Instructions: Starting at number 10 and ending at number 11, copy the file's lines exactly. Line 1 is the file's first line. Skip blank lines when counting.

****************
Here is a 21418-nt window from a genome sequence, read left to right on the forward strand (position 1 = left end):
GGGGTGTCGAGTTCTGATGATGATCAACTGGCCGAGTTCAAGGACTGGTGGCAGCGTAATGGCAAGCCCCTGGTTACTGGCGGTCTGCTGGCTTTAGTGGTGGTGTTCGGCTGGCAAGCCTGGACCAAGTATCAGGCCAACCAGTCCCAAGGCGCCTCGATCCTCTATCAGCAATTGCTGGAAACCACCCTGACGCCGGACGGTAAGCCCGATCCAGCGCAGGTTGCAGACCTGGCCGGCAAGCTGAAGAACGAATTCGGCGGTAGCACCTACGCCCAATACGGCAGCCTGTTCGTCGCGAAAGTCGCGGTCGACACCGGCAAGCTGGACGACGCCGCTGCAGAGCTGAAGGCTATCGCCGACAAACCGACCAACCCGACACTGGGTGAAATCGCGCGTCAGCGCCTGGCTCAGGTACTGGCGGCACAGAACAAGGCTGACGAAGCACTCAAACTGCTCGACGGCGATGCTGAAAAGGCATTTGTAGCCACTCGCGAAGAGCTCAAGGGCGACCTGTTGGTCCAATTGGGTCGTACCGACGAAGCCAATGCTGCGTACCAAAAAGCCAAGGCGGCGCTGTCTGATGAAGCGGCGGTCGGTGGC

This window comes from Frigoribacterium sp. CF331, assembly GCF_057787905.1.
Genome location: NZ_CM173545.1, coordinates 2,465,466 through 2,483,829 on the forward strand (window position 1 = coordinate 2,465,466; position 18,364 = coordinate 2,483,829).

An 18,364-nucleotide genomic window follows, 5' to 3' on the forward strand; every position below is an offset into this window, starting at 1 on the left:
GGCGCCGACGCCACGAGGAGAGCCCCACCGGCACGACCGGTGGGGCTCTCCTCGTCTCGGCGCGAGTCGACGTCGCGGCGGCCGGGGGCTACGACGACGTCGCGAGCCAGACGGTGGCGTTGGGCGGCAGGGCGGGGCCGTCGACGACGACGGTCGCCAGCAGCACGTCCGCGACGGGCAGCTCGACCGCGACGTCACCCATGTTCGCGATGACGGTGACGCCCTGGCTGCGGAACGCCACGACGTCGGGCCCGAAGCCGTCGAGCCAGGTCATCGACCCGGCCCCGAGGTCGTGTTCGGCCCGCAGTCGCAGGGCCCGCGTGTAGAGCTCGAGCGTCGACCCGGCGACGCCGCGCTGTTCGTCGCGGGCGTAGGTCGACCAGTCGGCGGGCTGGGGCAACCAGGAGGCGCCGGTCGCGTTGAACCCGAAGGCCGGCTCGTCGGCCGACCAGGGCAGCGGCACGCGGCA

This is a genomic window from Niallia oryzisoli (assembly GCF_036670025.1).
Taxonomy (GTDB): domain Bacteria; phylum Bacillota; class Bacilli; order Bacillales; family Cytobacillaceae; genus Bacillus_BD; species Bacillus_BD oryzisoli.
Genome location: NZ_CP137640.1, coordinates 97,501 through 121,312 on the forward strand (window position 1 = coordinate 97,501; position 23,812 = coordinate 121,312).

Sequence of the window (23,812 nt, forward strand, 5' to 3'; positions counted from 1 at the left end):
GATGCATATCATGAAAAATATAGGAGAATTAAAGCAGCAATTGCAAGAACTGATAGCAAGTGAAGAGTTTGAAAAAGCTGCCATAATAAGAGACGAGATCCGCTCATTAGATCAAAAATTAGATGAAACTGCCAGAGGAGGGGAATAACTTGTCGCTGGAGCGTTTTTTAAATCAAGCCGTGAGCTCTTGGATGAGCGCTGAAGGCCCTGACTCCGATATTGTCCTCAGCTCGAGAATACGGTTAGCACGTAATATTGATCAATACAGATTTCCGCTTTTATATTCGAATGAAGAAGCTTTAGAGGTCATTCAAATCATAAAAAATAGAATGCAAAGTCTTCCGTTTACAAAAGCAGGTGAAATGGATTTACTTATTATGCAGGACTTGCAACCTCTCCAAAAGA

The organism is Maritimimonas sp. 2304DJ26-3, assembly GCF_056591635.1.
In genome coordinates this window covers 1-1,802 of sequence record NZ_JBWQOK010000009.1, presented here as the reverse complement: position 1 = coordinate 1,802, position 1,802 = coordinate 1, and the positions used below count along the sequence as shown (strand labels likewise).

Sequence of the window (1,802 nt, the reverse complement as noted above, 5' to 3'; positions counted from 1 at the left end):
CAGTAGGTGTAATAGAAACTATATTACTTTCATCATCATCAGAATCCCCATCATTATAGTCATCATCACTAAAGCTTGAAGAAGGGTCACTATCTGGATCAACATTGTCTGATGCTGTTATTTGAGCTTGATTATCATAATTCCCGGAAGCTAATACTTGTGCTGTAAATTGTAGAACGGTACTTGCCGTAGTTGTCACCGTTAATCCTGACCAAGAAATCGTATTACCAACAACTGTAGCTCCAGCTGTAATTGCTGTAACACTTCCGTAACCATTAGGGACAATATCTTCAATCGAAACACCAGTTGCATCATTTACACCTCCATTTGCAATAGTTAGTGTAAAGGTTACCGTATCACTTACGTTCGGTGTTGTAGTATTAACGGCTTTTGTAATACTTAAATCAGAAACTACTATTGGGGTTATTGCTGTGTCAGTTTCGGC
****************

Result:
Sequence of the window (23,812 nt, forward strand, 5' to 3'; positions counted from 1 at the left end):
GATGCATATCATGAAAAATATAGGAGAATTAAAGCAGCAATTGCAAGAACTGATAGCAAGTGAAGAGTTTGAAAAAGCTGCCATAATAAGAGACGAGATCCGCTCATTAGATCAAAAATTAGATGAAACTGCCAGAGGAGGGGAATAACTTGTCGCTGGAGCGTTTTTTAAATCAAGCCGTGAGCTCTTGGATGAGCGCTGAAGGCCCTGACTCCGATATTGTCCTCAGCTCGAGAATACGGTTAGCACGTAATATTGATCAATACAGATTTCCGCTTTTATATTCGAATGAAGAAGCTTTAGAGGTCATTCAAATCATAAAAAATAGAATGCAAAGTCTTCCGTTTACAAAAGCAGGTGAAATGGATTTACTTATTATGCAGGACTTGCAACCTCTCCAAAAGA